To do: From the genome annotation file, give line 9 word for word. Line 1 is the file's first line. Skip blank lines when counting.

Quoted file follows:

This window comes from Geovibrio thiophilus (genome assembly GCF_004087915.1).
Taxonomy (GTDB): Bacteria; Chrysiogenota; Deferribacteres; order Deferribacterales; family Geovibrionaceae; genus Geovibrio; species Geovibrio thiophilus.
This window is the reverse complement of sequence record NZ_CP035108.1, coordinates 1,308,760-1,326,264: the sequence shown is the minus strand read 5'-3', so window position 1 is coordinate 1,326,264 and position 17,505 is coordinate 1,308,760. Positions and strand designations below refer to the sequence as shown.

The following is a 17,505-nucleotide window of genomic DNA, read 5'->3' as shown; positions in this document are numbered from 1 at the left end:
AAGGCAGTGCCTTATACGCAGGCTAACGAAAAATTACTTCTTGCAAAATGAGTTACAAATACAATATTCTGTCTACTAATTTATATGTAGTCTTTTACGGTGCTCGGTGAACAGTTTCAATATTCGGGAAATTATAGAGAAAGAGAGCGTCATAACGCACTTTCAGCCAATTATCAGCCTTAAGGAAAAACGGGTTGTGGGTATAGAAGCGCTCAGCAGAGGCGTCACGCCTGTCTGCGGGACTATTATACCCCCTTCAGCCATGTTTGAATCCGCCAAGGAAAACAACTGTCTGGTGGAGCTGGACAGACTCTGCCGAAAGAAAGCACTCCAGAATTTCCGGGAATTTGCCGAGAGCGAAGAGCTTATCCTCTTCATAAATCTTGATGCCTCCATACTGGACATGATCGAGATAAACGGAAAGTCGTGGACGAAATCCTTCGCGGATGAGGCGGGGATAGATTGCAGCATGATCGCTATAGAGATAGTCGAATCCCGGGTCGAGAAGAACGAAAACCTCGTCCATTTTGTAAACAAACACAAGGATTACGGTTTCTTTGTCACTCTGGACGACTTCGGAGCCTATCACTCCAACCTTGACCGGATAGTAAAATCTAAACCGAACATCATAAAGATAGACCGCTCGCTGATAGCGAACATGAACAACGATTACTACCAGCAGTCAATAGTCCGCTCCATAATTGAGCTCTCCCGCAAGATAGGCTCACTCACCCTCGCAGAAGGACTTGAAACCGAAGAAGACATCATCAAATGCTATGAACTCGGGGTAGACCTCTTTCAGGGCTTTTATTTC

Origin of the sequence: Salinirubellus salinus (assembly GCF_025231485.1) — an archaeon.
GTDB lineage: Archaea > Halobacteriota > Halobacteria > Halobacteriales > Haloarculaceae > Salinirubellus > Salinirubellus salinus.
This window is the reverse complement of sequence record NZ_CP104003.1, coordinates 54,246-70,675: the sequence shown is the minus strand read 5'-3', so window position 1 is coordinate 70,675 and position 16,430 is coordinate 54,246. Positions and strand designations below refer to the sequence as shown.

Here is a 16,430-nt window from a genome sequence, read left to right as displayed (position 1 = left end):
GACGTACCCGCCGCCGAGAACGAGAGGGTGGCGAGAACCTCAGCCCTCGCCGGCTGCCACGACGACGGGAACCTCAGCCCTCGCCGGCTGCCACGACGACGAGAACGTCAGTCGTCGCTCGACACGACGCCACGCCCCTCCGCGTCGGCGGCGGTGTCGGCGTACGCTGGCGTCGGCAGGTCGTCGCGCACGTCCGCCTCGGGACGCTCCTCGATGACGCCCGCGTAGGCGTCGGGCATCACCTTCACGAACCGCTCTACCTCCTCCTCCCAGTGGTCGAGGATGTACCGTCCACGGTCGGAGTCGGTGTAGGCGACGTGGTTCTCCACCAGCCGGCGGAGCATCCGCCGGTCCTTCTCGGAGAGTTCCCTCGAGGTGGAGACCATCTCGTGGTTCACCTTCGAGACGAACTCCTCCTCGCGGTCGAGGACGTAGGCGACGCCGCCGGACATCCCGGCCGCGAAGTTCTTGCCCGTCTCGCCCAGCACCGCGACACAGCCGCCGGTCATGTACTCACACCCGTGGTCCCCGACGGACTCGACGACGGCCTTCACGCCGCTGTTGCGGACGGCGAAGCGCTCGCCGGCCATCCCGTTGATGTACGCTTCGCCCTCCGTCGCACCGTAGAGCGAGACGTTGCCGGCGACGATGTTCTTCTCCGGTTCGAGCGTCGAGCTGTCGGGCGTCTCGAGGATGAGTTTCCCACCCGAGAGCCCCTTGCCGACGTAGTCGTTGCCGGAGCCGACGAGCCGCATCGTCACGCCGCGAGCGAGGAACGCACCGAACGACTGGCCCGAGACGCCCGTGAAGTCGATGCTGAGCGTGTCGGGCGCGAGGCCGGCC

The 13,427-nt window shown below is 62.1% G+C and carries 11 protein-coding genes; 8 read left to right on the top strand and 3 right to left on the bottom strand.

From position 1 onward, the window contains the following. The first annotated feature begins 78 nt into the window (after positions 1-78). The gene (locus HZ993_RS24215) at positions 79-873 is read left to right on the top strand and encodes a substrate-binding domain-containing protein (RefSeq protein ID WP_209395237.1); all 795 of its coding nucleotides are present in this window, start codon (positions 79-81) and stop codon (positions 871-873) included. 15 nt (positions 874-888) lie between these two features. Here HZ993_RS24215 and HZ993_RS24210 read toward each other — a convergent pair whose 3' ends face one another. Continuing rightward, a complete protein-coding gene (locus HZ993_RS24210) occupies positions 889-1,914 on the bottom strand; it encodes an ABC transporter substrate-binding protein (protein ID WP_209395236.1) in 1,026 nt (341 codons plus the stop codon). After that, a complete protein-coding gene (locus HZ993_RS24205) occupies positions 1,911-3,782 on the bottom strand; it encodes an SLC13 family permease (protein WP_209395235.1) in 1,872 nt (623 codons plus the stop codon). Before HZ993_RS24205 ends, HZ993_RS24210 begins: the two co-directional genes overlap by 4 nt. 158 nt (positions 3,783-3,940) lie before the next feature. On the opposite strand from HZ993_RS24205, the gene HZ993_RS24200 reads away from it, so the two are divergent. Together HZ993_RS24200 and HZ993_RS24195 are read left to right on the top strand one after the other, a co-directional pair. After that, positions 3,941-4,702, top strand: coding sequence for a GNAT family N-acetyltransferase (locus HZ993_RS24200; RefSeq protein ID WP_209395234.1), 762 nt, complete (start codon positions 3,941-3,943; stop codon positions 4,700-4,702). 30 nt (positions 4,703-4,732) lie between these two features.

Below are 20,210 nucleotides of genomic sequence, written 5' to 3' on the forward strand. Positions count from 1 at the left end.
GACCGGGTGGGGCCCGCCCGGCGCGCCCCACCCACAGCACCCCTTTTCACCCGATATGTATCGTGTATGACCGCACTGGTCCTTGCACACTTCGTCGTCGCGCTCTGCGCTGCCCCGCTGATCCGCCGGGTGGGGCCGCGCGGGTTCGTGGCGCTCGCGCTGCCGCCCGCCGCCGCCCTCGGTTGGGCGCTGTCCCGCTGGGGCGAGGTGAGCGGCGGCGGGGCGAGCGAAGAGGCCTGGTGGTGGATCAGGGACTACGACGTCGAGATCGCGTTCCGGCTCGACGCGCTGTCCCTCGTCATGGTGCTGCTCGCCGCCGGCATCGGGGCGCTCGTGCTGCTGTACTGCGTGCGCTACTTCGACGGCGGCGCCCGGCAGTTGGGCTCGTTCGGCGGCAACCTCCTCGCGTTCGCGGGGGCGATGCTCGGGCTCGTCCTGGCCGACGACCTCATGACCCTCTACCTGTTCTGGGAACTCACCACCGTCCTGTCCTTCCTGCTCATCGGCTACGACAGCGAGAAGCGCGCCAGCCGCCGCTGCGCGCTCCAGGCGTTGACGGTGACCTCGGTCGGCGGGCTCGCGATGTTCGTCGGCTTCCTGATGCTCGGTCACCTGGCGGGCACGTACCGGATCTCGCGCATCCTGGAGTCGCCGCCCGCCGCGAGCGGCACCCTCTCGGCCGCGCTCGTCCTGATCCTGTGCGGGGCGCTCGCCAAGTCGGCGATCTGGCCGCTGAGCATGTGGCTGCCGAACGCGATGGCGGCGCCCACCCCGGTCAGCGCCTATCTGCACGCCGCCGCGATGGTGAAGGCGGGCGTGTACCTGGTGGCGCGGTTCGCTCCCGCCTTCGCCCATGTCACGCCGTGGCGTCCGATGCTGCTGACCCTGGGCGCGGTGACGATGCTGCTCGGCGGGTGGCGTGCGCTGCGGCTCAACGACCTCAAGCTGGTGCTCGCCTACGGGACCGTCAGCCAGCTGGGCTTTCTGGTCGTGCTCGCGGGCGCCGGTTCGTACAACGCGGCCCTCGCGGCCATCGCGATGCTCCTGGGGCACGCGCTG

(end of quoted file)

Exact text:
Here is a 16,430-nt window from a genome sequence, read left to right as displayed (position 1 = left end):